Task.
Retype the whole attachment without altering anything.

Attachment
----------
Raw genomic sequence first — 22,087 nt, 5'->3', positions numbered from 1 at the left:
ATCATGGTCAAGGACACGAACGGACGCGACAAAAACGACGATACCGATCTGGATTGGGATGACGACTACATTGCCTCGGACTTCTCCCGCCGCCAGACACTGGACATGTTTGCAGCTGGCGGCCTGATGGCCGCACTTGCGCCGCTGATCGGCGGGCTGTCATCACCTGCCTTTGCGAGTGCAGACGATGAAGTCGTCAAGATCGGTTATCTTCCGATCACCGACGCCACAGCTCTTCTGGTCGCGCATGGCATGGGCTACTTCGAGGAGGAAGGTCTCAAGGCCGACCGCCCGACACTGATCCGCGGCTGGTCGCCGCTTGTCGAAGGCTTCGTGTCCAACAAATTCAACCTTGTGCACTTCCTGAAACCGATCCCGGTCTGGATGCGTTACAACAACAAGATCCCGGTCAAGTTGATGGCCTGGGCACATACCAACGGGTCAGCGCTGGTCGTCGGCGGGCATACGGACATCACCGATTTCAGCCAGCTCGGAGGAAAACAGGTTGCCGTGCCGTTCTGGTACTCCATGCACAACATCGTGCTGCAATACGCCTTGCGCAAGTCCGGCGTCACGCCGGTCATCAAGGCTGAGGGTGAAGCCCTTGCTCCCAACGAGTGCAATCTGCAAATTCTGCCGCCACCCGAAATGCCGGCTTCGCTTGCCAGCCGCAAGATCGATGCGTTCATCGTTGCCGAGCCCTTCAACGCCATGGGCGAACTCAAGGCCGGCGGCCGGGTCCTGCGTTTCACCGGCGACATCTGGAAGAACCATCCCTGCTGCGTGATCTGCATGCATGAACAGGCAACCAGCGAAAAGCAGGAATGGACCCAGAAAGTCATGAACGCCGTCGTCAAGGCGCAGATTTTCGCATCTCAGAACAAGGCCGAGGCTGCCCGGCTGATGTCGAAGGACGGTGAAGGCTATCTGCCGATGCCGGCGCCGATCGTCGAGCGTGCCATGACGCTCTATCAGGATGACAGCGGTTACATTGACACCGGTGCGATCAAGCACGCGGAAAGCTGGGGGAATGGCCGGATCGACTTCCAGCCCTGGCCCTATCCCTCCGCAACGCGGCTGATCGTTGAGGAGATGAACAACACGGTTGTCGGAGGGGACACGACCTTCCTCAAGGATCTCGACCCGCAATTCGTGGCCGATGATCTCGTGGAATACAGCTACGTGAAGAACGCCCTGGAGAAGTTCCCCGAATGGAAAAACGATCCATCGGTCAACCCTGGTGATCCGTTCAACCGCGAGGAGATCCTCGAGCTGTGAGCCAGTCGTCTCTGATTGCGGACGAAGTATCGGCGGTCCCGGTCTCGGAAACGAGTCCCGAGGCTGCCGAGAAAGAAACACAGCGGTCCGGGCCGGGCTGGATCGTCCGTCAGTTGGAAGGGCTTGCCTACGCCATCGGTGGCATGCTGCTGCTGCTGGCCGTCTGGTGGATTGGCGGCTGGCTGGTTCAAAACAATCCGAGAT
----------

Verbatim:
Raw genomic sequence first — 22,087 nt, 5'->3', positions numbered from 1 at the left:
ATCATGGTCAAGGACACGAACGGACGCGACAAAAACGACGATACCGATCTGGATTGGGATGACGACTACATTGCCTCGGACTTCTCCCGCCGCCAGACACTGGACATGTTTGCAGCTGGCGGCCTGATGGCCGCACTTGCGCCGCTGATCGGCGGGCTGTCATCACCTGCCTTTGCGAGTGCAGACGATGAAGTCGTCAAGATCGGTTATCTTCCGATCACCGACGCCACAGCTCTTCTGGTCGCGCATGGCATGGGCTACTTCGAGGAGGAAGGTCTCAAGGCCGACCGCCCGACACTGATCCGCGGCTGGTCGCCGCTTGTCGAAGGCTTCGTGTCCAACAAATTCAACCTTGTGCACTTCCTGAAACCGATCCCGGTCTGGATGCGTTACAACAACAAGATCCCGGTCAAGTTGATGGCCTGGGCACATACCAACGGGTCAGCGCTGGTCGTCGGCGGGCATACGGACATCACCGATTTCAGCCAGCTCGGAGGAAAACAGGTTGCCGTGCCGTTCTGGTACTCCATGCACAACATCGTGCTGCAATACGCCTTGCGCAAGTCCGGCGTCACGCCGGTCATCAAGGCTGAGGGTGAAGCCCTTGCTCCCAACGAGTGCAATCTGCAAATTCTGCCGCCACCCGAAATGCCGGCTTCGCTTGCCAGCCGCAAGATCGATGCGTTCATCGTTGCCGAGCCCTTCAACGCCATGGGCGAACTCAAGGCCGGCGGCCGGGTCCTGCGTTTCACCGGCGACATCTGGAAGAACCATCCCTGCTGCGTGATCTGCATGCATGAACAGGCAACCAGCGAAAAGCAGGAATGGACCCAGAAAGTCATGAACGCCGTCGTCAAGGCGCAGATTTTCGCATCTCAGAACAAGGCCGAGGCTGCCCGGCTGATGTCGAAGGACGGTGAAGGCTATCTGCCGATGCCGGCGCCGATCGTCGAGCGTGCCATGACGCTCTATCAGGATGACAGCGGTTACATTGACACCGGTGCGATCAAGCACGCGGAAAGCTGGGGGAATGGCCGGATCGACTTCCAGCCCTGGCCCTATCCCTCCGCAACGCGGCTGATCGTTGAGGAGATGAACAACACGGTTGTCGGAGGGGACACGACCTTCCTCAAGGATCTCGACCCGCAATTCGTGGCCGATGATCTCGTGGAATACAGCTACGTGAAGAACGCCCTGGAGAAGTTCCCCGAATGGAAAAACGATCCATCGGTCAACCCTGGTGATCCGTTCAACCGCGAGGAGATCCTCGAGCTGTGAGCCAGTCGTCTCTGATTGCGGACGAAGTATCGGCGGTCCCGGTCTCGGAAACGAGTCCCGAGGCTGCCGAGAAAGAAACACAGCGGTCCGGGCCGGGCTGGATCGTCCGTCAGTTGGAAGGGCTTGCCTACGCCATCGGTGGCATGCTGCTGCTGCTGGCCGTCTGGTGGATTGGCGGCTGGCTGGTTCAAAACAATCCGAGAT